UK Citizens (and other visa Nationals) are able to obtain a Togo Visa on arrival at Lome Airport. It works like this:
You queue to the right side of the immigration desks once in the arrivals area. There, you can ask for a visa on arrival form. It's self explanatory and simple to fill out. If an official helps you to complete the form, he will (of course) expect a small "cadeau" for providing his assistance.
Once the form is complete, take it and your passport to the desk on the right of the arrivals area where you will pay the fee. It is, officially, 15 Euros. However, if you do not have the correct change, you won't get any! On arrival at the desk, I personally was asked for 16 Euros, and didn't argue.
You hand over the documents and fees and then go to collect your bags, leaving the documents with the Immigration Office. Once you have your bags, you have to and queue for your passport back. We were informed by a Senior Officer that they often ask passengers to ome back after 24 hours if it's busy, but our Afriqiyah flight was pretty quiet so they processed everything in one go. No bribes, or attempted bribes were encountered getting the passports back, and Customs didn't seem at all interested.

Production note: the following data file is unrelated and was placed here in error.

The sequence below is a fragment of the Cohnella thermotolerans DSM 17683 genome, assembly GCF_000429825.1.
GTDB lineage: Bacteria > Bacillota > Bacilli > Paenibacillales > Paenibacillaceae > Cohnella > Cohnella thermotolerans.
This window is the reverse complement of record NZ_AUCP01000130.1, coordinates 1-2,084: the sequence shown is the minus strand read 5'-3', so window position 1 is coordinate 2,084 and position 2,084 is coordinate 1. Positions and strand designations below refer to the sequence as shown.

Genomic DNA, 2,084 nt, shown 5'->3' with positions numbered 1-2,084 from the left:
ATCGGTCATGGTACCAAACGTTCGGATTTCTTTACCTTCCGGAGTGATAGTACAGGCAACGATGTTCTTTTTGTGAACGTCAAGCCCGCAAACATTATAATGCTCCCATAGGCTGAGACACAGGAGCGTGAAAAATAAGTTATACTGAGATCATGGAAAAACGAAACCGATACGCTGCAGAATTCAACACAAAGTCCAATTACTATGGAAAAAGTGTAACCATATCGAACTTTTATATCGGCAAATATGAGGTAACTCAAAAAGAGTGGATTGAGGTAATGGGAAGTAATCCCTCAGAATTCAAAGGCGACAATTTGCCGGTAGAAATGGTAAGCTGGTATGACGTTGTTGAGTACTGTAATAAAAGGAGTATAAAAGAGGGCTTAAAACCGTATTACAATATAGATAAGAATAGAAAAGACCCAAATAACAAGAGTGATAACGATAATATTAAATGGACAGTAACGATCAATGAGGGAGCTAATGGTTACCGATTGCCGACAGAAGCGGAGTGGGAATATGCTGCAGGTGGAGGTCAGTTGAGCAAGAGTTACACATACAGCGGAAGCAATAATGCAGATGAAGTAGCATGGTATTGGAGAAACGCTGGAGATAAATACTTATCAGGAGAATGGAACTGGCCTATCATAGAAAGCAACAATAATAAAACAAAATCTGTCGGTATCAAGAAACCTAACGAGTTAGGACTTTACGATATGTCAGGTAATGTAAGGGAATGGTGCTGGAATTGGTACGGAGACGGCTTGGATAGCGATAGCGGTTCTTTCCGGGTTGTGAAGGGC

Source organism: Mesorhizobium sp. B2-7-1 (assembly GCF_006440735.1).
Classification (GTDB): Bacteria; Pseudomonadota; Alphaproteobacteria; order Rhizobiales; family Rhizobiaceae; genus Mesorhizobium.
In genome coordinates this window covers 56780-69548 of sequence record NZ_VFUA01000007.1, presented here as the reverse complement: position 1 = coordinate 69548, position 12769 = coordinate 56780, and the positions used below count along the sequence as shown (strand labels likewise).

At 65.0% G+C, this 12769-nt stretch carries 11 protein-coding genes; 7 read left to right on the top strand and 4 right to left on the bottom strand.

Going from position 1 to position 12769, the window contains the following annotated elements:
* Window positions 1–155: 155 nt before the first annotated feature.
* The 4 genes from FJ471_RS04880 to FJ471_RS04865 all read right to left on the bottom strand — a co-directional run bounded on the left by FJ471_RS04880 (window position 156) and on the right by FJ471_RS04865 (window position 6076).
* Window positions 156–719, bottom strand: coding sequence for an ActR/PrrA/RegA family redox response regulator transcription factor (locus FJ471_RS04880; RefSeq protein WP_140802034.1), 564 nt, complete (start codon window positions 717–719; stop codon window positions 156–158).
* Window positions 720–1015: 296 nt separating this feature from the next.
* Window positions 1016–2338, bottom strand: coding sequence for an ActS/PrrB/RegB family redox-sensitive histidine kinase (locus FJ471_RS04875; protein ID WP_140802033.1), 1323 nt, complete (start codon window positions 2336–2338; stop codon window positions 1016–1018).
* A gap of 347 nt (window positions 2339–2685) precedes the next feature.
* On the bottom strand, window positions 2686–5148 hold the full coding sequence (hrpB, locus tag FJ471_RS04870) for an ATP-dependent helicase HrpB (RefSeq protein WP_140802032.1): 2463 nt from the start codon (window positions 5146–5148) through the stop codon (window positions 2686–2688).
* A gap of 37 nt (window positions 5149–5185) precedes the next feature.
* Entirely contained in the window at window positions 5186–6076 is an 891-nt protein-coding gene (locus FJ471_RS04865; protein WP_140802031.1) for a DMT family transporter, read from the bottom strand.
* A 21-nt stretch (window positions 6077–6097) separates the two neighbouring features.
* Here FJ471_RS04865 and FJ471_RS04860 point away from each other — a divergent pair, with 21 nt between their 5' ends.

The visa is valid for 7 days. To get an extension, you go to the Immigration Office in Lome. It's quite a way out to the North of the City (CFA 2000 for a private taxi). There, you have to pay a CFA 500 fee for a form, leave 4 photos and your passport with the completed form for 24hrs. The documents are submitted at one of the windows to the left of the building.